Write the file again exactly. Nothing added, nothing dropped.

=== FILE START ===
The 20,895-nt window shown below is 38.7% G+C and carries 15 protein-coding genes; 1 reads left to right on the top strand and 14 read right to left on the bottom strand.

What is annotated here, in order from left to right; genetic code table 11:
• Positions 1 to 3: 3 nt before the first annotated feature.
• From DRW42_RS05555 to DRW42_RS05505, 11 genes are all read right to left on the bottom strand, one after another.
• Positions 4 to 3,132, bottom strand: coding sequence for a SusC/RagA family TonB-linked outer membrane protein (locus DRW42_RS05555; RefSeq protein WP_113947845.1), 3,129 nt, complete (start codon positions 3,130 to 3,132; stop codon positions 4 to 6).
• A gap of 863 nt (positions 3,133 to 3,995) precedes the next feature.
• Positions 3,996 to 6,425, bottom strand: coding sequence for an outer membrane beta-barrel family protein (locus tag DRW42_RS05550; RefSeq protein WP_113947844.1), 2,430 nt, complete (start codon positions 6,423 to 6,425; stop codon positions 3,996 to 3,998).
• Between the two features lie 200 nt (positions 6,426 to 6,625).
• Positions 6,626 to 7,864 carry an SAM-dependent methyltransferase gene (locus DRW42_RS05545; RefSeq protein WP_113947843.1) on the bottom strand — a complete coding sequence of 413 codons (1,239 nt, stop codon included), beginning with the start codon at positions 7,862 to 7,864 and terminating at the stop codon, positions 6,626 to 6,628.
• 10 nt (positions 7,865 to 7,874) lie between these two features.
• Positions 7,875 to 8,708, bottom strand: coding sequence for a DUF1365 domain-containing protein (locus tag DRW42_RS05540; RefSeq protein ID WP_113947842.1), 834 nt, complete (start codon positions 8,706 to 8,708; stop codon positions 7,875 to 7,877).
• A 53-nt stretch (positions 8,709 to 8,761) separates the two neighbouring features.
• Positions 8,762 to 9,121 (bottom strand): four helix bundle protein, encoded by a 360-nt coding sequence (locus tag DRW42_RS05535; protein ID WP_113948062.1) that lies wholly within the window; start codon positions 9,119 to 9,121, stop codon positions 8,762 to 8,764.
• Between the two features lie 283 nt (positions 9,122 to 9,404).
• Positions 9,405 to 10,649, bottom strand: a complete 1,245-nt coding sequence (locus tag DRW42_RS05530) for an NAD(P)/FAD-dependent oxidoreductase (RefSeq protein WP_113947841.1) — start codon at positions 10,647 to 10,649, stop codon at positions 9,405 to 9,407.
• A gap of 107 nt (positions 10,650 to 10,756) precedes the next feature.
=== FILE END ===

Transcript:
The 20,895-nt window shown below is 38.7% G+C and carries 15 protein-coding genes; 1 reads left to right on the top strand and 14 read right to left on the bottom strand.

What is annotated here, in order from left to right; genetic code table 11:
• Positions 1 to 3: 3 nt before the first annotated feature.
• From DRW42_RS05555 to DRW42_RS05505, 11 genes are all read right to left on the bottom strand, one after another.
• Positions 4 to 3,132, bottom strand: coding sequence for a SusC/RagA family TonB-linked outer membrane protein (locus DRW42_RS05555; RefSeq protein WP_113947845.1), 3,129 nt, complete (start codon positions 3,130 to 3,132; stop codon positions 4 to 6).
• A gap of 863 nt (positions 3,133 to 3,995) precedes the next feature.
• Positions 3,996 to 6,425, bottom strand: coding sequence for an outer membrane beta-barrel family protein (locus tag DRW42_RS05550; RefSeq protein WP_113947844.1), 2,430 nt, complete (start codon positions 6,423 to 6,425; stop codon positions 3,996 to 3,998).
• Between the two features lie 200 nt (positions 6,426 to 6,625).
• Positions 6,626 to 7,864 carry an SAM-dependent methyltransferase gene (locus DRW42_RS05545; RefSeq protein WP_113947843.1) on the bottom strand — a complete coding sequence of 413 codons (1,239 nt, stop codon included), beginning with the start codon at positions 7,862 to 7,864 and terminating at the stop codon, positions 6,626 to 6,628.
• 10 nt (positions 7,865 to 7,874) lie between these two features.
• Positions 7,875 to 8,708, bottom strand: coding sequence for a DUF1365 domain-containing protein (locus tag DRW42_RS05540; RefSeq protein ID WP_113947842.1), 834 nt, complete (start codon positions 8,706 to 8,708; stop codon positions 7,875 to 7,877).
• A 53-nt stretch (positions 8,709 to 8,761) separates the two neighbouring features.
• Positions 8,762 to 9,121 (bottom strand): four helix bundle protein, encoded by a 360-nt coding sequence (locus tag DRW42_RS05535; protein ID WP_113948062.1) that lies wholly within the window; start codon positions 9,119 to 9,121, stop codon positions 8,762 to 8,764.
• Between the two features lie 283 nt (positions 9,122 to 9,404).
• Positions 9,405 to 10,649, bottom strand: a complete 1,245-nt coding sequence (locus tag DRW42_RS05530) for an NAD(P)/FAD-dependent oxidoreductase (RefSeq protein WP_113947841.1) — start codon at positions 10,647 to 10,649, stop codon at positions 9,405 to 9,407.
• A gap of 107 nt (positions 10,650 to 10,756) precedes the next feature.